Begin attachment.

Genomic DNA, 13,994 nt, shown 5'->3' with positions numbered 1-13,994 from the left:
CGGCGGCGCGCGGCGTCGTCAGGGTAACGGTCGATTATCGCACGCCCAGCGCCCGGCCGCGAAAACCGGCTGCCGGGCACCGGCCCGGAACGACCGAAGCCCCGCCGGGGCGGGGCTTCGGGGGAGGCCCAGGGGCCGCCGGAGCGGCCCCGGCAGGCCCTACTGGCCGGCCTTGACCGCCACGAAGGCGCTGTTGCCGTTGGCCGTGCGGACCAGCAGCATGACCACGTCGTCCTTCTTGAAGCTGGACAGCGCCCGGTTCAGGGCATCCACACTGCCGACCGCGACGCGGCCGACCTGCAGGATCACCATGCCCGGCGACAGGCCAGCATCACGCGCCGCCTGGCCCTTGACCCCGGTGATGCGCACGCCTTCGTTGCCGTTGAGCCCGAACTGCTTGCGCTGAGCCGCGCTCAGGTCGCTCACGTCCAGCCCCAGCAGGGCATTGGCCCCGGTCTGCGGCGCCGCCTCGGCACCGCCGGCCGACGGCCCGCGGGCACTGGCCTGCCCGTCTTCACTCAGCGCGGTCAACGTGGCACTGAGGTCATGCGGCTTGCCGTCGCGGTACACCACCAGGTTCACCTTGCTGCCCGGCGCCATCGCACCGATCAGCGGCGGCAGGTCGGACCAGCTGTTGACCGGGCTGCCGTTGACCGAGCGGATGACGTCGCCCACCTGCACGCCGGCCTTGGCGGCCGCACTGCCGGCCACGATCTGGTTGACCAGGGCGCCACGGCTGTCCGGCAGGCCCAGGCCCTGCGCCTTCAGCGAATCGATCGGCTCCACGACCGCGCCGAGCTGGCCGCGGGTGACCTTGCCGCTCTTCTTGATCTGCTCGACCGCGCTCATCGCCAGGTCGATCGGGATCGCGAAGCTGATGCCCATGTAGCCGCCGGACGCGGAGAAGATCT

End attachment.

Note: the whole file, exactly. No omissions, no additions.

Genomic DNA, 13,994 nt, shown 5'->3' with positions numbered 1-13,994 from the left:
CGGCGGCGCGCGGCGTCGTCAGGGTAACGGTCGATTATCGCACGCCCAGCGCCCGGCCGCGAAAACCGGCTGCCGGGCACCGGCCCGGAACGACCGAAGCCCCGCCGGGGCGGGGCTTCGGGGGAGGCCCAGGGGCCGCCGGAGCGGCCCCGGCAGGCCCTACTGGCCGGCCTTGACCGCCACGAAGGCGCTGTTGCCGTTGGCCGTGCGGACCAGCAGCATGACCACGTCGTCCTTCTTGAAGCTGGACAGCGCCCGGTTCAGGGCATCCACACTGCCGACCGCGACGCGGCCGACCTGCAGGATCACCATGCCCGGCGACAGGCCAGCATCACGCGCCGCCTGGCCCTTGACCCCGGTGATGCGCACGCCTTCGTTGCCGTTGAGCCCGAACTGCTTGCGCTGAGCCGCGCTCAGGTCGCTCACGTCCAGCCCCAGCAGGGCATTGGCCCCGGTCTGCGGCGCCGCCTCGGCACCGCCGGCCGACGGCCCGCGGGCACTGGCCTGCCCGTCTTCACTCAGCGCGGTCAACGTGGCACTGAGGTCATGCGGCTTGCCGTCGCGGTACACCACCAGGTTCACCTTGCTGCCCGGCGCCATCGCACCGATCAGCGGCGGCAGGTCGGACCAGCTGTTGACCGGGCTGCCGTTGACCGAGCGGATGACGTCGCCCACCTGCACGCCGGCCTTGGCGGCCGCACTGCCGGCCACGATCTGGTTGACCAGGGCGCCACGGCTGTCCGGCAGGCCCAGGCCCTGCGCCTTCAGCGAATCGATCGGCTCCACGACCGCGCCGAGCTGGCCGCGGGTGACCTTGCCGCTCTTCTTGATCTGCTCGACCGCGCTCATCGCCAGGTCGATCGGGATCGCGAAGCTGATGCCCATGTAGCCGCCGGACGCGGAGAAGATCT